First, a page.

Workers' riots, trade with Japan part of Manchester history
By Brenda Sullivan - ReminderNews
Manchester - posted Wed., Oct. 2, 2013
The 35th annual walking tour of Manchester’s historic Cheney Brothers District on Sept. 21 included tales of labor riots, travels to Japan and other dramatic moments in this city’s eventful history. The tour was hosted by the Manchester Historical Society and Manchester Community College and was chock full of rich details.
The walk encompassed several mill buildings, as well as other important structures including the mill workers’ bath house, the silk vaults, the theater/Cheney Hall and some of the homes workers bought from their employers on Cedar, Pleasant and High streets.
The tour was narrated by MCC professor Dr. Chris Paulin, with assistance from the historical society’s Susan Barlow.
The two-hour walk began at what was once the Cheney’s office building, now home to Fuss & O’Neill, on Hartford Road. Behind this building runs Hop Brook, which powered the first modest mills built in 1838 by the Cheney family – a grist and saw mill, and a 32-by-45-foot silk mill called the Mt. Nebo Silk Manufacturing Co.
Paulin noted Manchester was originally known as The Five Miles, and then Orford Parish, until being renamed Manchester in 1823. Timothy Cheney – who also fought in the American Revolution – was the first of his family to build his homestead in The Five Miles, in 1757, on East Center Street (later demolished).
The tour continued to Cheney Hall, built in 1867, which served as the main socializing place for the mill workers who came from 14 different countries.
The tour also included a walk past today’s Cheney Mill Self Storage, to follow the former Hartford-Providence-Fishkill NY rail line, the longest privately-owned line of its day. Built in 1869, it was used to transport silk, mill workers and silk clients from New York and Boston and to take Manchester students to a Hartford high school.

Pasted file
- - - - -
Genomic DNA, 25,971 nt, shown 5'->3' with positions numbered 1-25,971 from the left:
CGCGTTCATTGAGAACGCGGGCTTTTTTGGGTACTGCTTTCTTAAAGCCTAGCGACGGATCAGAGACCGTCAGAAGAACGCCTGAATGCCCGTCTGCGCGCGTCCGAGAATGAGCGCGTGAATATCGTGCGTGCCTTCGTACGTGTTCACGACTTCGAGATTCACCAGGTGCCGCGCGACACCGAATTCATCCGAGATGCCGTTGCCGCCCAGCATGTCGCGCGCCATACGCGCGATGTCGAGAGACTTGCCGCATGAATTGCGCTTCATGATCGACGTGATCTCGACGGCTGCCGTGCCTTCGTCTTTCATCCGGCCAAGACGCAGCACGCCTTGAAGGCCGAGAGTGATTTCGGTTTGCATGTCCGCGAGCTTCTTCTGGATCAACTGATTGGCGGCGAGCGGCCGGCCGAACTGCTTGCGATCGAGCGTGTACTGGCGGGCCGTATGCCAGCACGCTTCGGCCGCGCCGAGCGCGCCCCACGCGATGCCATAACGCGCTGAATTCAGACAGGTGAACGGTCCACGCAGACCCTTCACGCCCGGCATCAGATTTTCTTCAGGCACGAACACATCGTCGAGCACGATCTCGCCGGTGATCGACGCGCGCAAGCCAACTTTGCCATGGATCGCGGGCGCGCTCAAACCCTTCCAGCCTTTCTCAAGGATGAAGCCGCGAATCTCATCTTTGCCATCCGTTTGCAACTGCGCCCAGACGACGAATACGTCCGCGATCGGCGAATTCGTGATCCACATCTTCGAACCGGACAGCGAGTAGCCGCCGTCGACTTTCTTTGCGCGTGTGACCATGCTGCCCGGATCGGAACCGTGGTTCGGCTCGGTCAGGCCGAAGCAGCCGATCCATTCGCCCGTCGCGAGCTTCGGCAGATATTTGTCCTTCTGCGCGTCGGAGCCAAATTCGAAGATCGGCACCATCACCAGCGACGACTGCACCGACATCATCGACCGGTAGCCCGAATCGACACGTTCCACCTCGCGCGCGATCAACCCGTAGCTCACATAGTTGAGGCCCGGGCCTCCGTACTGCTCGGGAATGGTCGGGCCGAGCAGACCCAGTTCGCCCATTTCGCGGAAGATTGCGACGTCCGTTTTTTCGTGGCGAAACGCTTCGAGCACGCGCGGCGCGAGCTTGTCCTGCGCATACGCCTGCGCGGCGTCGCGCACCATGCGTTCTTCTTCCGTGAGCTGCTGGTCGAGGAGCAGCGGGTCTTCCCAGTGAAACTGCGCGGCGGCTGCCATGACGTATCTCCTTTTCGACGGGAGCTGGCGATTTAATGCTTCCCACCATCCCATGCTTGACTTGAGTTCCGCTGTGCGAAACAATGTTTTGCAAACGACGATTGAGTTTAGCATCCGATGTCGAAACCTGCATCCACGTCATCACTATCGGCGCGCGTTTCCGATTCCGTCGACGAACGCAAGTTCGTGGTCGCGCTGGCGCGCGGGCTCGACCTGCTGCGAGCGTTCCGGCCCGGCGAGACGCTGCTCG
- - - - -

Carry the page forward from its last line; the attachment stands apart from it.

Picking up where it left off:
In this area also is a multi-level building with heavy-duty metal doors that served as a silk vault, and a small brick building where the train car was secured – the result of an attempted heist by a New Jersey gang and a resulting shoot-out that left a popular sports figure dead.
In 1870, the Cheneys dramatically increased their business by constructing a 208,000-square-foot spinning mill, notable for its majestic clock tower, and thus began a half century of success in the silk/textile industry.
The Civil War would prompt the Cheneys to begin producing broadcloth and other products that boosted their profits.
To underscore the extent of the Cheneys’ expansion, Paulin said the first Hop Brook mill employed six women. When the new mill opened in 1870, there were 551 workers. More buildings were constructed, and by 1920 there were 18,370 workers, or about 70 percent of Manchester’s working-age residents.
Paulin described how Frank Cheney developed an impressive list of inventions to rival someone like Thomas Edison. Cheney was the first in the country to find a way to use “waste silk,” the result of silk worms eating holes in their cocoons as they were shipped to the mills, which saved the equivalent of hundreds of thousands of today’s dollars.
Frank Cheney also is noted for traveling to Japan, after it first opened its doors to foreign trade, where he bought 25,000 pounds of raw silk.
However, one of his innovations sparked a strike in 1902 by the velvet weavers that unleashed months of violence among workers and sympathizers and required calling on Hartford police for help. Paulin added, “there was a lot of labor unrest” in the country, with more than 3,000 labor strikes that year.
For more information about the Cheney district and Manchester Historical Society events, visit www.manchesterhistory.org. The historical society also has a Facebook page.
Coming up, at 1 p.m. on Saturday, Oct. 26, the historic society hosts “Food in the Time of the Cheneys,” at the Keeney Schoolhouse at 106 Hartford Road.